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This is a variation of the Word Ladder. Instead this is a number ladder.

Convert the number 12345 to the number 54321 in seven or less steps with the following rules

A: You can only change any one digit at a time using digits 1 to 9

B: After the change the new number formed must be a Prime number

C: The Prime number cannot have a repeat digit in it. All five digits must be different.

D: You can check the Prime Number list from the computer but no programming please.

Bonus Question

Will you shorten the conversion if Rule C is waived?

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  • $\begingroup$ @bobble This is not a Word Ladder per se. No words involved. $\endgroup$
    – DrD
    Feb 3 at 15:11
  • $\begingroup$ You can see the edit reason I left. It's in the word-ladder genre (it is a variant of the genre, as you state) and therefore I felt the tag was useful. Feel free to remove it if you think it goes against your intentions $\endgroup$
    – bobble
    Feb 3 at 15:12
  • $\begingroup$ OK I Understand $\endgroup$
    – DrD
    Feb 3 at 15:13
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    $\begingroup$ I don't think it is possible in 6 steps. ROT13(Vg gnxrf guerr fgrcf gb rkpunatr bar naq svir jvgubhg ercrgvgvba, naq fvzvyneyl gjb naq sbhe, fb gubfr ner gur bayl fgrcf. Gur svefg fgrc zhfg or svir gb frira. Gur arkg fgrc zhfg rvgure or bar gb svir, be gjb gb fbzrguvat, be sbhe gb fbzrguvat. V guvax nyy bcgvbaf tvir bayl ercrgvgvbaf be pbzcbfvgrf.) I'm probably overlooking something. $\endgroup$ Feb 3 at 15:52
  • $\begingroup$ OK My bad. I did not count going to the last step as a step. I edited it. $\endgroup$
    – DrD
    Feb 3 at 16:17
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Here is a seven step solution which is the minimum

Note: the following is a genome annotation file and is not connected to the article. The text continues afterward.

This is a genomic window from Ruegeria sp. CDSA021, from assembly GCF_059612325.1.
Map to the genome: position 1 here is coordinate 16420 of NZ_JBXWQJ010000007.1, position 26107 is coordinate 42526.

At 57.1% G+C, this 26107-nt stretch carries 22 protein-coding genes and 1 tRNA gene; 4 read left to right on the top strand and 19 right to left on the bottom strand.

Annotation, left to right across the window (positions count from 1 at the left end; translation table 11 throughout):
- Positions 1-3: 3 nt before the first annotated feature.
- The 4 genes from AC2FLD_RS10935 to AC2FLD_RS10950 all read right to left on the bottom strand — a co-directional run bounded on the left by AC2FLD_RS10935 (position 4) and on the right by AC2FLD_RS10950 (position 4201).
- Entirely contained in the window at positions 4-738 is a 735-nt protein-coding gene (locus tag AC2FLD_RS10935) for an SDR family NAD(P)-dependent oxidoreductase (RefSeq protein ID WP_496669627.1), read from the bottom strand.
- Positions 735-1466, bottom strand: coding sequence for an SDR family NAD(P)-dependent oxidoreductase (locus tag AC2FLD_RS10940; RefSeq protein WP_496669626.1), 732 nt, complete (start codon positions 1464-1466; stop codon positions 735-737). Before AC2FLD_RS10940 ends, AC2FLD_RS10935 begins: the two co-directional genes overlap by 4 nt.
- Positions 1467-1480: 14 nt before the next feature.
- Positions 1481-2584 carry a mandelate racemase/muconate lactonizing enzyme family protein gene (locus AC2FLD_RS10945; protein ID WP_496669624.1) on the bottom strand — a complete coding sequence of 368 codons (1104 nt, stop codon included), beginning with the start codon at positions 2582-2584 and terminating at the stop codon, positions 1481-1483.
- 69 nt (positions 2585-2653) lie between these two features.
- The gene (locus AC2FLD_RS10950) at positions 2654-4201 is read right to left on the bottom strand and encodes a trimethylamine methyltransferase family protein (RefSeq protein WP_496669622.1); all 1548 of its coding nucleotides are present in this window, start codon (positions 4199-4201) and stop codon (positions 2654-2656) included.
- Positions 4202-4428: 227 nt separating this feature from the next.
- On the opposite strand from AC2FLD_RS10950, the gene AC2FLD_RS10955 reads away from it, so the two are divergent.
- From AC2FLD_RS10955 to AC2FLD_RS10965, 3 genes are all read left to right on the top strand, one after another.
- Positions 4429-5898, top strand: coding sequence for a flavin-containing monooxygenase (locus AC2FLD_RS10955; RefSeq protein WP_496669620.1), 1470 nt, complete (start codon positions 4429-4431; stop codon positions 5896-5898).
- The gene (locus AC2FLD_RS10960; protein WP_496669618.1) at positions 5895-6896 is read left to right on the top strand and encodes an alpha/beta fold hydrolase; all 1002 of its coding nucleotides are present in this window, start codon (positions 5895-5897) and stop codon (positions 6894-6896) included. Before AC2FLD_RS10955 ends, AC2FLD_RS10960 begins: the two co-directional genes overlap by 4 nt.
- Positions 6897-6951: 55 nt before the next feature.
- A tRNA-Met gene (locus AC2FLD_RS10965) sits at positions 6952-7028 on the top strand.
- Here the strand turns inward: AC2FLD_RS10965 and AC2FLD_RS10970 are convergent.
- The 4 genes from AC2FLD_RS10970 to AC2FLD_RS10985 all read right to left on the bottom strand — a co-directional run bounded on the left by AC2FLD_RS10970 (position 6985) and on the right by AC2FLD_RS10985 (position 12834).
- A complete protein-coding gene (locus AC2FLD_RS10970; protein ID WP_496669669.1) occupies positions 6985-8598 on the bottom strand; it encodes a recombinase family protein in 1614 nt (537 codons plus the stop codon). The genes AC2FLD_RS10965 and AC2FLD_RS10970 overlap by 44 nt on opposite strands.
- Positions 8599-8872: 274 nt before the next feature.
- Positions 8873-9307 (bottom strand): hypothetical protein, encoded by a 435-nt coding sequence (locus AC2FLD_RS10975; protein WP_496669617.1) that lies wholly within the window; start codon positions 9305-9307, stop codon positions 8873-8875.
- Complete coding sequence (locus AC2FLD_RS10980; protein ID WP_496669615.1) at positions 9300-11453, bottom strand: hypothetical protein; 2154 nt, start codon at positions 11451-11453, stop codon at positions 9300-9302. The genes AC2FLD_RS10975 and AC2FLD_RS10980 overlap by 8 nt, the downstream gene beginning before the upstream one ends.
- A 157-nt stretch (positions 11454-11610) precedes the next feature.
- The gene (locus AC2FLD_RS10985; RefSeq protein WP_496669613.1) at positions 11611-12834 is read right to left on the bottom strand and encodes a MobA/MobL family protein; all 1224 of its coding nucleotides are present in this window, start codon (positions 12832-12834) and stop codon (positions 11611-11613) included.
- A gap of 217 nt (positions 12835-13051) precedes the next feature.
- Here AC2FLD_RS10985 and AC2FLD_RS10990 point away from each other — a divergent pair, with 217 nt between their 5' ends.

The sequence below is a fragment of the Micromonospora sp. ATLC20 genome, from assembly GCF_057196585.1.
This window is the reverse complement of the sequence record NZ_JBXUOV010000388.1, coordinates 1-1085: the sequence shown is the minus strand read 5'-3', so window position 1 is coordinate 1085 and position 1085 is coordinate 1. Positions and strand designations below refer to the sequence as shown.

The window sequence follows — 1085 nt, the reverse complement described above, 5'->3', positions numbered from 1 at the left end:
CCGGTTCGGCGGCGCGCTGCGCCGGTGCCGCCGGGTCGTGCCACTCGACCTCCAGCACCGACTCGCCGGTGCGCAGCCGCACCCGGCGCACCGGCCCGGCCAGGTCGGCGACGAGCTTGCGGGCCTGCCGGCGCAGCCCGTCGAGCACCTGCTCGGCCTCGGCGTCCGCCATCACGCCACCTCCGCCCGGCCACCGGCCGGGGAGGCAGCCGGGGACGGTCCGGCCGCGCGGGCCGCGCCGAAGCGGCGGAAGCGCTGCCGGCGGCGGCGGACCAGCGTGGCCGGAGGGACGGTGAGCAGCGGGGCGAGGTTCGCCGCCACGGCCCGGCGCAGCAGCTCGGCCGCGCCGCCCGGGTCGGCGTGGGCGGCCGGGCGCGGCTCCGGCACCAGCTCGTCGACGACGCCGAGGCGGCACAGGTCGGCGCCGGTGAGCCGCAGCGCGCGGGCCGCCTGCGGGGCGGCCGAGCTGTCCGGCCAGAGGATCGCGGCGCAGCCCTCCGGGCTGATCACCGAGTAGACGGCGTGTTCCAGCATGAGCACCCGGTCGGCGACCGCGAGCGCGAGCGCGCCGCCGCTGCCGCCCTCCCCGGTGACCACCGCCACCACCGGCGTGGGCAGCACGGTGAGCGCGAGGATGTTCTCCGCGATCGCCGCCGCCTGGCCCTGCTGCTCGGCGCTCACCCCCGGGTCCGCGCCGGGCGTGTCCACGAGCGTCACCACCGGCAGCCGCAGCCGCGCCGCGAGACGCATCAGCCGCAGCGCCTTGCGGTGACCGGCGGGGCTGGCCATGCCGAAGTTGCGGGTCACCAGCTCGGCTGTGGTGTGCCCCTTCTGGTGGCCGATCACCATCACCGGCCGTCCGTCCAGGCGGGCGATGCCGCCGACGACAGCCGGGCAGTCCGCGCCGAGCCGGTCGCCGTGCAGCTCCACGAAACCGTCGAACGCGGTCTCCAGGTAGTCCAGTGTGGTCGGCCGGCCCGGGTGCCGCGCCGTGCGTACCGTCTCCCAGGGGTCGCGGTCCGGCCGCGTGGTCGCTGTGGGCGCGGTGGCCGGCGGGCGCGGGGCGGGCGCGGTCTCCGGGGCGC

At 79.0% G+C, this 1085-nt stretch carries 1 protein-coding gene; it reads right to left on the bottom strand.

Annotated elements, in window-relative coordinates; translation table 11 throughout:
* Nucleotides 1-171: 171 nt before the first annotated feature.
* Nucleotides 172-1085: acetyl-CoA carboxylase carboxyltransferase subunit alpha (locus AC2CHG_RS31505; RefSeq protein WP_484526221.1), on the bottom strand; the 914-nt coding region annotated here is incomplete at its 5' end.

12345 -> 12347 -> 92347 -> 98347 -> 98327 -> 94327 -> 94321 -> 54321

Proof that this is minimal

Jaap Scherphuis makes the point in the comments that it would take at least three steps to swap the 2 and 4 and at least three steps to swap the 1 and 5, under the rules, so let's see if it can be done.
You have to change the last number first because numbers ending in 5 won't be prime and the only choice here is 7, so we get 12347. To achieve six steps, we then must be able to swap the 2 or 4 with a digit not already used or the 1 to a 5 but all cases result in a composite number, so six steps cannot be achieved.

Further to this,

With the idea that we must change 1, 2 or 4 next, the only possibility is that the 1 must change to a 6 or a 9. To achieve a seven step solution, the next step must be changing the 2 or 4 to something already unused or changing the 7 to a 1. The 62347 proves fruitless in this regard but the 92347 path is very fruitful and it's not too hard to generate a solution on this path (I found a few).

What if Rule C is waived

12345 -> 12347 -> 14347 -> 14327 -> 14321 -> 54321.
This is five steps and this is optimal because changing the 5 to 7 is a necessary first step and from there, since four digits are still different, we cannot do better than four steps.

Note: Jaap Scherphuis makes the very valid point in the comments that we can also change the 5 to a 3 in the first step (I missed this) but that it would also take four more steps to convert to our final answer (for the same reasons as above).
Here is a possibility in this case
12345 -> 12343 -> 12323 -> 14323 -> 54323 -> 54321

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  • $\begingroup$ A tiny nitpick: When rule C is waived, there is also an equally short solution that changes 5 to 3 in the first step. $\endgroup$ Feb 3 at 16:25
  • $\begingroup$ @JaapScherphuis Ah, yes, thank you, I completely forgot about that. $\endgroup$
    – hexomino
    Feb 3 at 16:27

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